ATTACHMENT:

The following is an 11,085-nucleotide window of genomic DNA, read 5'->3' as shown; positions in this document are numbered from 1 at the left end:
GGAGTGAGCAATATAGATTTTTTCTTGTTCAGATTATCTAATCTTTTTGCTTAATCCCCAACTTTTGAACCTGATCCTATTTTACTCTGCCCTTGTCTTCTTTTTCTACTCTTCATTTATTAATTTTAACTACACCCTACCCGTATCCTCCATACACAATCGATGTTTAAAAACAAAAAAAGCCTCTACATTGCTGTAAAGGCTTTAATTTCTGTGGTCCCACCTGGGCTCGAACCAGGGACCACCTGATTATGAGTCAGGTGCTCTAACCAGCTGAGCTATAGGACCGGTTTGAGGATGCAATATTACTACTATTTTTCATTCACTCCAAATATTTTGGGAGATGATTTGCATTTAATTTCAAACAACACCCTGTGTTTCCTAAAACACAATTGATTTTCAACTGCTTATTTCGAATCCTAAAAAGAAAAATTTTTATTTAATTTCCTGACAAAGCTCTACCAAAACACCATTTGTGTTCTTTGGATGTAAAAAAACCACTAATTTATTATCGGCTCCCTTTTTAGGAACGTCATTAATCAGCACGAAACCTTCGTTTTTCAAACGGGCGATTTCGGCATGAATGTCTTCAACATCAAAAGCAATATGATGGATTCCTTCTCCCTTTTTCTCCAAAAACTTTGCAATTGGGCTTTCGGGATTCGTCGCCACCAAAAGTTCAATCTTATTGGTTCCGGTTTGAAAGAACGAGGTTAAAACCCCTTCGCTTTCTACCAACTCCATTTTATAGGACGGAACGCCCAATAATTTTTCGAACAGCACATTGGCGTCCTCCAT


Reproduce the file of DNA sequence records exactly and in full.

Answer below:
The following is an 11,085-nucleotide window of genomic DNA, read 5'->3' as shown; positions in this document are numbered from 1 at the left end:
GGAGTGAGCAATATAGATTTTTTCTTGTTCAGATTATCTAATCTTTTTGCTTAATCCCCAACTTTTGAACCTGATCCTATTTTACTCTGCCCTTGTCTTCTTTTTCTACTCTTCATTTATTAATTTTAACTACACCCTACCCGTATCCTCCATACACAATCGATGTTTAAAAACAAAAAAAGCCTCTACATTGCTGTAAAGGCTTTAATTTCTGTGGTCCCACCTGGGCTCGAACCAGGGACCACCTGATTATGAGTCAGGTGCTCTAACCAGCTGAGCTATAGGACCGGTTTGAGGATGCAATATTACTACTATTTTTCATTCACTCCAAATATTTTGGGAGATGATTTGCATTTAATTTCAAACAACACCCTGTGTTTCCTAAAACACAATTGATTTTCAACTGCTTATTTCGAATCCTAAAAAGAAAAATTTTTATTTAATTTCCTGACAAAGCTCTACCAAAACACCATTTGTGTTCTTTGGATGTAAAAAAACCACTAATTTATTATCGGCTCCCTTTTTAGGAACGTCATTAATCAGCACGAAACCTTCGTTTTTCAAACGGGCGATTTCGGCATGAATGTCTTCAACATCAAAAGCAATATGATGGATTCCTTCTCCCTTTTTCTCCAAAAACTTTGCAATTGGGCTTTCGGGATTCGTCGCCACCAAAAGTTCAATCTTATTGGTTCCGGTTTGAAAGAACGAGGTTAAAACCCCTTCGCTTTCTACCAACTCCATTTTATAGGACGGAACGCCCAATAATTTTTCGAACAGCACATTGGCGTCCTCCAT